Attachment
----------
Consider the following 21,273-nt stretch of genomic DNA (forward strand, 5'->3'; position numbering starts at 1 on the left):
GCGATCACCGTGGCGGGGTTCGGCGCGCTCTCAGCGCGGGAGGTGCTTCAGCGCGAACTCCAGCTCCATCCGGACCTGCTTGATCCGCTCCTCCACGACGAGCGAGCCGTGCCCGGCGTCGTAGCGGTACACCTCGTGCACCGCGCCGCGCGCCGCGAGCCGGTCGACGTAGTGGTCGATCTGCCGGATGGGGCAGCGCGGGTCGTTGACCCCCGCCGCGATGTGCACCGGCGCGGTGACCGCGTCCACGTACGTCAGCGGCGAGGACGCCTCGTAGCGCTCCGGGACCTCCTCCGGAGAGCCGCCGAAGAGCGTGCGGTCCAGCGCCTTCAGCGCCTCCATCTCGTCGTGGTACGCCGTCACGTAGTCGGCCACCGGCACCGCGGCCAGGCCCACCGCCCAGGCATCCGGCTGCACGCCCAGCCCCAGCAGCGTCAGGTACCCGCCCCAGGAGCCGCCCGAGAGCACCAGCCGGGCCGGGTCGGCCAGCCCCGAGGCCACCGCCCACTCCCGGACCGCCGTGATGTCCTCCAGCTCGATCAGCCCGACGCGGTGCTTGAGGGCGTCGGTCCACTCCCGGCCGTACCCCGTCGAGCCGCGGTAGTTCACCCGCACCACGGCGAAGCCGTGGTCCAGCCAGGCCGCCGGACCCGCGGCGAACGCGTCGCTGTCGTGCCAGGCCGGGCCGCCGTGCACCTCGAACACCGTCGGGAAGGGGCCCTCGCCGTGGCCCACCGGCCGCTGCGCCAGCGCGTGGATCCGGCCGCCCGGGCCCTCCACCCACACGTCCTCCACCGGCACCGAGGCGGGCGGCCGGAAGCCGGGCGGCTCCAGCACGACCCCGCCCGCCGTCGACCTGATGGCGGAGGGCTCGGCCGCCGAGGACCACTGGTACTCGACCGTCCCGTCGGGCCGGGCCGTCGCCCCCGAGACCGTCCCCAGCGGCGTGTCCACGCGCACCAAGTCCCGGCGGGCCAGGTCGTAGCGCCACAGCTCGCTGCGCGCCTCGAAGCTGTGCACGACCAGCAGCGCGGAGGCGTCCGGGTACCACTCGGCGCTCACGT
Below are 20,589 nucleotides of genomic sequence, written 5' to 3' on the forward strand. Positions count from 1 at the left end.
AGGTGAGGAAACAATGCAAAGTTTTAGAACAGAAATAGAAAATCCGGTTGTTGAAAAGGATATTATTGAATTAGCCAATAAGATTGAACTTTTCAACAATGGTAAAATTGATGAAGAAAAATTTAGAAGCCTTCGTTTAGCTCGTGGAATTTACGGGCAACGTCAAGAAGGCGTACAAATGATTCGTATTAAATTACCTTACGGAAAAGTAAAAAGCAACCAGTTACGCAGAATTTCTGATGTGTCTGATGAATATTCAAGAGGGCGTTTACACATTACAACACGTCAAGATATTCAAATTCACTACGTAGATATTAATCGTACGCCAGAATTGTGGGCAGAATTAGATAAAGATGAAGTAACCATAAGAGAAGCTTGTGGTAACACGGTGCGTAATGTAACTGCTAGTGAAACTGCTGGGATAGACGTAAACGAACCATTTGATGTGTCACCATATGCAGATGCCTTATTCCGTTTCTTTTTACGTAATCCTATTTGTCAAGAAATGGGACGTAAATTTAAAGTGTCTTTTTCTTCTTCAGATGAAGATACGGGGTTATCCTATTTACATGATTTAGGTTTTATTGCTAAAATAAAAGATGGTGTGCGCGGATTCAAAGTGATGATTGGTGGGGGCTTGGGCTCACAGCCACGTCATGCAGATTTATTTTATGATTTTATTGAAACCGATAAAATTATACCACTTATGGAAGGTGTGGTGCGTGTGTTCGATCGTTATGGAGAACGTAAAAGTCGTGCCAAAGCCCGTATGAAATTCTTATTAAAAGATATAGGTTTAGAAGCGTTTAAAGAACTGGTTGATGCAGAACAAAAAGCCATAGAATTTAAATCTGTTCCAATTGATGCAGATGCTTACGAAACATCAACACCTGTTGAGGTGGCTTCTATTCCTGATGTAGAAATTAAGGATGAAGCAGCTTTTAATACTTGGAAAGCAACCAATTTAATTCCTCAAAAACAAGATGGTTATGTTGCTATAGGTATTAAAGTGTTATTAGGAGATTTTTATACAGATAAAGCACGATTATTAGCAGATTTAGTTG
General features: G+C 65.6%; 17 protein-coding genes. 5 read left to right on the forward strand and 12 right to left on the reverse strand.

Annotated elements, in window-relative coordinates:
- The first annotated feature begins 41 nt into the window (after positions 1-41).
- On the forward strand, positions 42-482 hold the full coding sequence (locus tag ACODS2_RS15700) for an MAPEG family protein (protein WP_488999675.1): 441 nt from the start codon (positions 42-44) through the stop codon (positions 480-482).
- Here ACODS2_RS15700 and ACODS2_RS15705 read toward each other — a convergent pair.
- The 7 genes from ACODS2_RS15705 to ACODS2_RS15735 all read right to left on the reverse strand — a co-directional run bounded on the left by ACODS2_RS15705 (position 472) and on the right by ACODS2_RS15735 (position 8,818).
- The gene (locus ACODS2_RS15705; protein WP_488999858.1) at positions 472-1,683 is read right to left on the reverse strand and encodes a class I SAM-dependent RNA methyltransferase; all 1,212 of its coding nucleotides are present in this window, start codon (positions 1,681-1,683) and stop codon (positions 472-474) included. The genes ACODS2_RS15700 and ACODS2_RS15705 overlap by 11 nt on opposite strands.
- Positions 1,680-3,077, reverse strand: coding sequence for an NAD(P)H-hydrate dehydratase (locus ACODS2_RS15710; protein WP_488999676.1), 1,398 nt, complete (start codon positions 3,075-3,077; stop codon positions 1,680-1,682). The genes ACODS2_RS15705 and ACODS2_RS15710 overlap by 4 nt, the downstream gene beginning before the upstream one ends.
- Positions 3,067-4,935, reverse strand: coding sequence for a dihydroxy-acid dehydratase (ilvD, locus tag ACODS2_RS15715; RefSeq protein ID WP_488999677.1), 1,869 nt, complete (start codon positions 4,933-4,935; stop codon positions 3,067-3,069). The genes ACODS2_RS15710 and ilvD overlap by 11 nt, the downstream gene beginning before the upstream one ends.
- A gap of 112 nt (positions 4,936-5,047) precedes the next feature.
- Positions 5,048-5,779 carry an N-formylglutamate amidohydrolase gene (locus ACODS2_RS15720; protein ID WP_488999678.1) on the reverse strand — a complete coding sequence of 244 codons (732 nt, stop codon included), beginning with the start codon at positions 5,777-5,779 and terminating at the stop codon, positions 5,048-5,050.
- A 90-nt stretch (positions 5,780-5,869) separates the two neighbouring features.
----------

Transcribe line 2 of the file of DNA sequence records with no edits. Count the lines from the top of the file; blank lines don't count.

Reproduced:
GCGATCACCGTGGCGGGGTTCGGCGCGCTCTCAGCGCGGGAGGTGCTTCAGCGCGAACTCCAGCTCCATCCGGACCTGCTTGATCCGCTCCTCCACGACGAGCGAGCCGTGCCCGGCGTCGTAGCGGTACACCTCGTGCACCGCGCCGCGCGCCGCGAGCCGGTCGACGTAGTGGTCGATCTGCCGGATGGGGCAGCGCGGGTCGTTGACCCCCGCCGCGATGTGCACCGGCGCGGTGACCGCGTCCACGTACGTCAGCGGCGAGGACGCCTCGTAGCGCTCCGGGACCTCCTCCGGAGAGCCGCCGAAGAGCGTGCGGTCCAGCGCCTTCAGCGCCTCCATCTCGTCGTGGTACGCCGTCACGTAGTCGGCCACCGGCACCGCGGCCAGGCCCACCGCCCAGGCATCCGGCTGCACGCCCAGCCCCAGCAGCGTCAGGTACCCGCCCCAGGAGCCGCCCGAGAGCACCAGCCGGGCCGGGTCGGCCAGCCCCGAGGCCACCGCCCACTCCCGGACCGCCGTGATGTCCTCCAGCTCGATCAGCCCGACGCGGTGCTTGAGGGCGTCGGTCCACTCCCGGCCGTACCCCGTCGAGCCGCGGTAGTTCACCCGCACCACGGCGAAGCCGTGGTCCAGCCAGGCCGCCGGACCCGCGGCGAACGCGTCGCTGTCGTGCCAGGCCGGGCCGCCGTGCACCTCGAACACCGTCGGGAAGGGGCCCTCGCCGTGGCCCACCGGCCGCTGCGCCAGCGCGTGGATCCGGCCGCCCGGGCCCTCCACCCACACGTCCTCCACCGGCACCGAGGCGGGCGGCCGGAAGCCGGGCGGCTCCAGCACGACCCCGCCCGCCGTCGACCTGATGGCGGAGGGCTCGGCCGCCGAGGACCACTGGTACTCGACCGTCCCGTCGGGCCGGGCCGTCGCCCCCGAGACCGTCCCCAGCGGCGTGTCCACGCGCACCAAGTCCCGGCGGGCCAGGTCGTAGCGCCACAGCTCGCTGCGCGCCTCGAAGCTGTGCACGACCAGCAGCGCGGAGGCGTCCGGGTACCACTCGGCGCTCACGT